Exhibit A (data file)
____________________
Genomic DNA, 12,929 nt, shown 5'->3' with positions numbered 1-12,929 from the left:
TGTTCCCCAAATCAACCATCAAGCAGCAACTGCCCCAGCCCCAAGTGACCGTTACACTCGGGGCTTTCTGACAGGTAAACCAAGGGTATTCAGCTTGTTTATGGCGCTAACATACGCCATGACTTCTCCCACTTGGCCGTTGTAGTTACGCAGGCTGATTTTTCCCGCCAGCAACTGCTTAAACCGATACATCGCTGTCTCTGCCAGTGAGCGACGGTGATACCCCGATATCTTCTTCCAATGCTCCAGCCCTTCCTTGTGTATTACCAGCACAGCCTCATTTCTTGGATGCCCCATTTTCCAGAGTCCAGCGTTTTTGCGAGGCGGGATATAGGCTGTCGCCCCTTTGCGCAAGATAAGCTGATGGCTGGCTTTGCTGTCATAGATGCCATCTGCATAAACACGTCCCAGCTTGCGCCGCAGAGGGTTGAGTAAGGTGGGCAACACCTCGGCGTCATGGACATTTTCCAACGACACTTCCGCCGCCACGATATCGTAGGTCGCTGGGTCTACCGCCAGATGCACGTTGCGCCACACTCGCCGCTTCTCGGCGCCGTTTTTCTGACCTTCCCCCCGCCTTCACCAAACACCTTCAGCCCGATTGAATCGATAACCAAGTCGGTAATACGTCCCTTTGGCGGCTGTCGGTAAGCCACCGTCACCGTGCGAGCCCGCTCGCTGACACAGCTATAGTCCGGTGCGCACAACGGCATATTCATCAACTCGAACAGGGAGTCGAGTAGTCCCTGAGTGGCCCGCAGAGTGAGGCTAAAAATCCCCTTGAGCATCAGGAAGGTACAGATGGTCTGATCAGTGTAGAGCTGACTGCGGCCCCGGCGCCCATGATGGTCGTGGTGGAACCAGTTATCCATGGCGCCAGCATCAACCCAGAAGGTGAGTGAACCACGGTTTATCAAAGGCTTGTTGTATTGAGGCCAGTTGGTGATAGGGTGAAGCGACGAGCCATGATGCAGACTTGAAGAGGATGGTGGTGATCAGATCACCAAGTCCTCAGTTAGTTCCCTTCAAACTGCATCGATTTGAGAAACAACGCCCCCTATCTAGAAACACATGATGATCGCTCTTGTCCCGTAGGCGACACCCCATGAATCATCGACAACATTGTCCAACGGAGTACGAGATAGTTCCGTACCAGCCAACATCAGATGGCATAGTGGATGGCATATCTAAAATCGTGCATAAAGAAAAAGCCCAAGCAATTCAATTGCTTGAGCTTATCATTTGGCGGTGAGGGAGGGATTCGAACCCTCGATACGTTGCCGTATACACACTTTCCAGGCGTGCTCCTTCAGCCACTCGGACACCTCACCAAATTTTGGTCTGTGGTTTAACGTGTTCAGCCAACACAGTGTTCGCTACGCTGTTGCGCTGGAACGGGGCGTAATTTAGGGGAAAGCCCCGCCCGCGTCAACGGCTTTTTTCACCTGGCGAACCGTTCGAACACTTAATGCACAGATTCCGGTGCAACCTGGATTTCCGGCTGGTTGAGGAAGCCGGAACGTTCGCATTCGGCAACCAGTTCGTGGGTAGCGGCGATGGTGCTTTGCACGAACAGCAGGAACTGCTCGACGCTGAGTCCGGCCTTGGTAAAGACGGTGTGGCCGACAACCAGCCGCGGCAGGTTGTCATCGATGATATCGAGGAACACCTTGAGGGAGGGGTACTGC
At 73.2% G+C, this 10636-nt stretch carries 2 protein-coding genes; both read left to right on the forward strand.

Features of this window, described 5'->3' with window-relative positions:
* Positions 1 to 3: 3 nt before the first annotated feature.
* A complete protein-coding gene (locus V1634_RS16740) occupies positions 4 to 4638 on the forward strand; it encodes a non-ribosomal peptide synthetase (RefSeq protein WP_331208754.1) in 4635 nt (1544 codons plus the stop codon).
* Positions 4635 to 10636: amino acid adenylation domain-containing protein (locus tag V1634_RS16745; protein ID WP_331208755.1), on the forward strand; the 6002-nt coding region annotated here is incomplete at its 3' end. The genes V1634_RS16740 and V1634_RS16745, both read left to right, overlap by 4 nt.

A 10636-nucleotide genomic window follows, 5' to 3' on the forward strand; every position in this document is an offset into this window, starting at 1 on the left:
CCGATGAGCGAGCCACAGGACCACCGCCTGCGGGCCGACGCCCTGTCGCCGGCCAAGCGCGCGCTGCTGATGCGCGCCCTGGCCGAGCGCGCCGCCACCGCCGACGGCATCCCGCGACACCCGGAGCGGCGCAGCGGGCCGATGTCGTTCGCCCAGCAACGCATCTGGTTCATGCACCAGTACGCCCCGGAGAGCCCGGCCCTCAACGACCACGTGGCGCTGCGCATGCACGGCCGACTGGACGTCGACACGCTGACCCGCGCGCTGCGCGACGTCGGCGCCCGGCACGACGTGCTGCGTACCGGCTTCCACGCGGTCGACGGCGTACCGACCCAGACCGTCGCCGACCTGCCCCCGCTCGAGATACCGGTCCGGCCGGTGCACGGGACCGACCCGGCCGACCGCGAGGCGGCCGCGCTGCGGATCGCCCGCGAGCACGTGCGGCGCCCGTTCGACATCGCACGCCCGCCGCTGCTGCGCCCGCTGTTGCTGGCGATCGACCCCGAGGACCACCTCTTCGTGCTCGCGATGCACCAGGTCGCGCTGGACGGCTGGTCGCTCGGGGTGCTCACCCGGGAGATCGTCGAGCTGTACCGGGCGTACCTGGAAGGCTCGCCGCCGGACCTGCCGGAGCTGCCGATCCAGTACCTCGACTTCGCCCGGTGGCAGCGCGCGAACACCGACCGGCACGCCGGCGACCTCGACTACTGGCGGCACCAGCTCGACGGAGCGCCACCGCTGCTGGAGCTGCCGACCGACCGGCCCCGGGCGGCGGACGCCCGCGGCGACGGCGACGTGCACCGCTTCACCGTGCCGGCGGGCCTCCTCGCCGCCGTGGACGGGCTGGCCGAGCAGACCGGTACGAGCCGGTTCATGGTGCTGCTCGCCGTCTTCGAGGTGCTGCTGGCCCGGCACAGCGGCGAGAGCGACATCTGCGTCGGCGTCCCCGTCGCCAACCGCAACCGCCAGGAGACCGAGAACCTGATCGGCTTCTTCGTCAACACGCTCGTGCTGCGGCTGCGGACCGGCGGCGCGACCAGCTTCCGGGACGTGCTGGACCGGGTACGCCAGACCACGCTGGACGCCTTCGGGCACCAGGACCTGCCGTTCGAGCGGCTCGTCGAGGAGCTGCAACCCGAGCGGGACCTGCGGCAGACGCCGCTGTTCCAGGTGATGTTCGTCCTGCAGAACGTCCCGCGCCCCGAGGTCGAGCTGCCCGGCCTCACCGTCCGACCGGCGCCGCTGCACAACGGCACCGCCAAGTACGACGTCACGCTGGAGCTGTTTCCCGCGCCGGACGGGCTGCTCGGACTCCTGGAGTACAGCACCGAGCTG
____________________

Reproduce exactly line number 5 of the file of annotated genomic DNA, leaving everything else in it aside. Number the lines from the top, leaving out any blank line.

* Positions 1 to 3: 3 nt before the first annotated feature.